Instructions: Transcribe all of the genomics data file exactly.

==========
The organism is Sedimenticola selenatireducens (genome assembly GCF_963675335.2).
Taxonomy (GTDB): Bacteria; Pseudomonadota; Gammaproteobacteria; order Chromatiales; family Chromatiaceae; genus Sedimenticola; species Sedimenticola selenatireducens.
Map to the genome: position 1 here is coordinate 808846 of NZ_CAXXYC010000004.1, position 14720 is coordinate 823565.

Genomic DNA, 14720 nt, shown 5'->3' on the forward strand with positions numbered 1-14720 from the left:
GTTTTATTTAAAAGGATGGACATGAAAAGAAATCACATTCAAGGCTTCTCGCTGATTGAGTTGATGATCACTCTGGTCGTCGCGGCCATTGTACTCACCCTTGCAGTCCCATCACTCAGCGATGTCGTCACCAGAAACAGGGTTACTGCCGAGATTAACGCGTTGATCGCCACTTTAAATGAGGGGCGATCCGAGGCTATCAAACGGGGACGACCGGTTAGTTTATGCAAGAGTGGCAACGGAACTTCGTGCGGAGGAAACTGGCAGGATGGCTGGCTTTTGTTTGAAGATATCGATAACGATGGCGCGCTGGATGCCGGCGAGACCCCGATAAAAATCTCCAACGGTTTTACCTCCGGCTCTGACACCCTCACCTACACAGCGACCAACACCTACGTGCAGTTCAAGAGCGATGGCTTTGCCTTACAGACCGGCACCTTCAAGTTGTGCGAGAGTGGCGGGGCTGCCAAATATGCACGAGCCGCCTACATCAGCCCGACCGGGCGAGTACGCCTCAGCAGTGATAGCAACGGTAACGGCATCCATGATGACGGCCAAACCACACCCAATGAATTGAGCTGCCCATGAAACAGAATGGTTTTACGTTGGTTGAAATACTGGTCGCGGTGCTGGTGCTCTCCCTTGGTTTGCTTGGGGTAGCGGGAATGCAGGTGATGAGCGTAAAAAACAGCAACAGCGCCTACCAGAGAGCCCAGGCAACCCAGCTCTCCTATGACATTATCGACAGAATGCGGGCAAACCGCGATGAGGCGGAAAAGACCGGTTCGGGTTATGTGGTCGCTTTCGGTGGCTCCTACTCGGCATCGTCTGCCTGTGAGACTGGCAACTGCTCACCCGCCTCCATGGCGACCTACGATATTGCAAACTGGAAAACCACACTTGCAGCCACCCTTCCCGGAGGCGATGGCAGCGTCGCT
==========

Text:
The organism is Sedimenticola selenatireducens (genome assembly GCF_963675335.2).
Taxonomy (GTDB): Bacteria; Pseudomonadota; Gammaproteobacteria; order Chromatiales; family Chromatiaceae; genus Sedimenticola; species Sedimenticola selenatireducens.
Map to the genome: position 1 here is coordinate 808846 of NZ_CAXXYC010000004.1, position 14720 is coordinate 823565.

Genomic DNA, 14720 nt, shown 5'->3' on the forward strand with positions numbered 1-14720 from the left:
GTTTTATTTAAAAGGATGGACATGAAAAGAAATCACATTCAAGGCTTCTCGCTGATTGAGTTGATGATCACTCTGGTCGTCGCGGCCATTGTACTCACCCTTGCAGTCCCATCACTCAGCGATGTCGTCACCAGAAACAGGGTTACTGCCGAGATTAACGCGTTGATCGCCACTTTAAATGAGGGGCGATCCGAGGCTATCAAACGGGGACGACCGGTTAGTTTATGCAAGAGTGGCAACGGAACTTCGTGCGGAGGAAACTGGCAGGATGGCTGGCTTTTGTTTGAAGATATCGATAACGATGGCGCGCTGGATGCCGGCGAGACCCCGATAAAAATCTCCAACGGTTTTACCTCCGGCTCTGACACCCTCACCTACACAGCGACCAACACCTACGTGCAGTTCAAGAGCGATGGCTTTGCCTTACAGACCGGCACCTTCAAGTTGTGCGAGAGTGGCGGGGCTGCCAAATATGCACGAGCCGCCTACATCAGCCCGACCGGGCGAGTACGCCTCAGCAGTGATAGCAACGGTAACGGCATCCATGATGACGGCCAAACCACACCCAATGAATTGAGCTGCCCATGAAACAGAATGGTTTTACGTTGGTTGAAATACTGGTCGCGGTGCTGGTGCTCTCCCTTGGTTTGCTTGGGGTAGCGGGAATGCAGGTGATGAGCGTAAAAAACAGCAACAGCGCCTACCAGAGAGCCCAGGCAACCCAGCTCTCCTATGACATTATCGACAGAATGCGGGCAAACCGCGATGAGGCGGAAAAGACCGGTTCGGGTTATGTGGTCGCTTTCGGTGGCTCCTACTCGGCATCGTCTGCCTGTGAGACTGGCAACTGCTCACCCGCCTCCATGGCGACCTACGATATTGCAAACTGGAAAACCACACTTGCAGCCACCCTTCCCGGAGGCGATGGCAGCGTCGCT